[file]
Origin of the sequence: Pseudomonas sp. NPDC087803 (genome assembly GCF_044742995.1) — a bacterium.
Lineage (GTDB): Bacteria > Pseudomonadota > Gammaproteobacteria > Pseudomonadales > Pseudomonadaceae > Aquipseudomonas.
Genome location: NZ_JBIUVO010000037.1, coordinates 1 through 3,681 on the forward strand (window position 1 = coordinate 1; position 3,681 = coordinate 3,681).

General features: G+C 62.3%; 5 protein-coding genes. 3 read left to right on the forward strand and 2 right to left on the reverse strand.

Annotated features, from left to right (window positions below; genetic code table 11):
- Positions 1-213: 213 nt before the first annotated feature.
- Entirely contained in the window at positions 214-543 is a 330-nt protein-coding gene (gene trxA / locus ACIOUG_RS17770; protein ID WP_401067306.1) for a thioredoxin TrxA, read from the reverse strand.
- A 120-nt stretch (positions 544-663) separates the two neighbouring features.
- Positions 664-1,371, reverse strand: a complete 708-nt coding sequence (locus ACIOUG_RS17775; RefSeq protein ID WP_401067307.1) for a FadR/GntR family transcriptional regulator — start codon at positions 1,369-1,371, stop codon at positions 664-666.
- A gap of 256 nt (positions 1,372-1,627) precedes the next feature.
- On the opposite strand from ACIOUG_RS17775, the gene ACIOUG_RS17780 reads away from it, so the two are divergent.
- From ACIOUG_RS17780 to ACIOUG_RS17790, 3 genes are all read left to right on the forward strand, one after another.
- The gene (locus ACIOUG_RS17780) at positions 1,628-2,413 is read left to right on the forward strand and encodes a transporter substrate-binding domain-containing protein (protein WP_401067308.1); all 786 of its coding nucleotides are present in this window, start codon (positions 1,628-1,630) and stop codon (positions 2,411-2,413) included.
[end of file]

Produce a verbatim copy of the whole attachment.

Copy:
Origin of the sequence: Pseudomonas sp. NPDC087803 (genome assembly GCF_044742995.1) — a bacterium.
Lineage (GTDB): Bacteria > Pseudomonadota > Gammaproteobacteria > Pseudomonadales > Pseudomonadaceae > Aquipseudomonas.
Genome location: NZ_JBIUVO010000037.1, coordinates 1 through 3,681 on the forward strand (window position 1 = coordinate 1; position 3,681 = coordinate 3,681).

General features: G+C 62.3%; 5 protein-coding genes. 3 read left to right on the forward strand and 2 right to left on the reverse strand.

Annotated features, from left to right (window positions below; genetic code table 11):
- Positions 1-213: 213 nt before the first annotated feature.
- Entirely contained in the window at positions 214-543 is a 330-nt protein-coding gene (gene trxA / locus ACIOUG_RS17770; protein ID WP_401067306.1) for a thioredoxin TrxA, read from the reverse strand.
- A 120-nt stretch (positions 544-663) separates the two neighbouring features.
- Positions 664-1,371, reverse strand: a complete 708-nt coding sequence (locus ACIOUG_RS17775; RefSeq protein ID WP_401067307.1) for a FadR/GntR family transcriptional regulator — start codon at positions 1,369-1,371, stop codon at positions 664-666.
- A gap of 256 nt (positions 1,372-1,627) precedes the next feature.
- On the opposite strand from ACIOUG_RS17775, the gene ACIOUG_RS17780 reads away from it, so the two are divergent.
- From ACIOUG_RS17780 to ACIOUG_RS17790, 3 genes are all read left to right on the forward strand, one after another.
- The gene (locus ACIOUG_RS17780) at positions 1,628-2,413 is read left to right on the forward strand and encodes a transporter substrate-binding domain-containing protein (protein WP_401067308.1); all 786 of its coding nucleotides are present in this window, start codon (positions 1,628-1,630) and stop codon (positions 2,411-2,413) included.